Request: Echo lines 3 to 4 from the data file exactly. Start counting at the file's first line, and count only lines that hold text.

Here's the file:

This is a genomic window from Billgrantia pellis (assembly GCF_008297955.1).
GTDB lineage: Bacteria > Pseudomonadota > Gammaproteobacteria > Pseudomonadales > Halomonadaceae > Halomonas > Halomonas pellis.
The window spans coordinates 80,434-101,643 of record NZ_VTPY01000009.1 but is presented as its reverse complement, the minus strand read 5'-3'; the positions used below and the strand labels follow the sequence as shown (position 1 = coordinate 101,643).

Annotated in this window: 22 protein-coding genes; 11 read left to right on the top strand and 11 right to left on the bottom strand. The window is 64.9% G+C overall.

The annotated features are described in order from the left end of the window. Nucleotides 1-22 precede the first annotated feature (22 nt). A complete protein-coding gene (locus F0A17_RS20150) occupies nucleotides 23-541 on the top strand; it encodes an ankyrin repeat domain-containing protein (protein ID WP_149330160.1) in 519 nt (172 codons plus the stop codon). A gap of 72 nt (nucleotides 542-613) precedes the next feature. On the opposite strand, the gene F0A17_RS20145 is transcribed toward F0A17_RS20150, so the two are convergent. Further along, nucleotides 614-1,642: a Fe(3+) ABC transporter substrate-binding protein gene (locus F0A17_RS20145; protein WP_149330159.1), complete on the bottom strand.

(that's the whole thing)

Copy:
The window spans coordinates 80,434-101,643 of record NZ_VTPY01000009.1 but is presented as its reverse complement, the minus strand read 5'-3'; the positions used below and the strand labels follow the sequence as shown (position 1 = coordinate 101,643).

Annotated in this window: 22 protein-coding genes; 11 read left to right on the top strand and 11 right to left on the bottom strand. The window is 64.9% G+C overall.